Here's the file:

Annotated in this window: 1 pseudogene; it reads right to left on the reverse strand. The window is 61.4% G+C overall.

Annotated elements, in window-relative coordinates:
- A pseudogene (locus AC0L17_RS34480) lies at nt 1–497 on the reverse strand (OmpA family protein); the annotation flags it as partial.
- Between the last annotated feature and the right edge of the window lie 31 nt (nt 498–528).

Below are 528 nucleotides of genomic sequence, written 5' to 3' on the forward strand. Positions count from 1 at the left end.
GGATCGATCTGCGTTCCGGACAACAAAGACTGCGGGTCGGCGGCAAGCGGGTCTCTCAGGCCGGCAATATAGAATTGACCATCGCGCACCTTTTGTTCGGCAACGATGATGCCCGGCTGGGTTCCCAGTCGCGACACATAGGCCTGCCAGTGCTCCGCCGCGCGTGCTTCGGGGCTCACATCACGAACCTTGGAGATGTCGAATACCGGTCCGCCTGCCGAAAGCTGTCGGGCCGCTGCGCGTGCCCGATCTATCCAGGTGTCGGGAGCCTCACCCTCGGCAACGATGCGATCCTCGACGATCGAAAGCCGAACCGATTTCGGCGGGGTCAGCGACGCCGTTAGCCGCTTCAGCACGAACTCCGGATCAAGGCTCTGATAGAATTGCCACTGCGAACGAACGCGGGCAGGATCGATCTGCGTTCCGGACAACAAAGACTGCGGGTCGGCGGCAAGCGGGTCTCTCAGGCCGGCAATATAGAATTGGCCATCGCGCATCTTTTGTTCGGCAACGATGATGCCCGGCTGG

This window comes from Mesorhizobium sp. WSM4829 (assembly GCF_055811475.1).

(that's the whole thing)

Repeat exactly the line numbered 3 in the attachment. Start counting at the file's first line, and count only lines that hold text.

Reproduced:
- A pseudogene (locus AC0L17_RS34480) lies at nt 1–497 on the reverse strand (OmpA family protein); the annotation flags it as partial.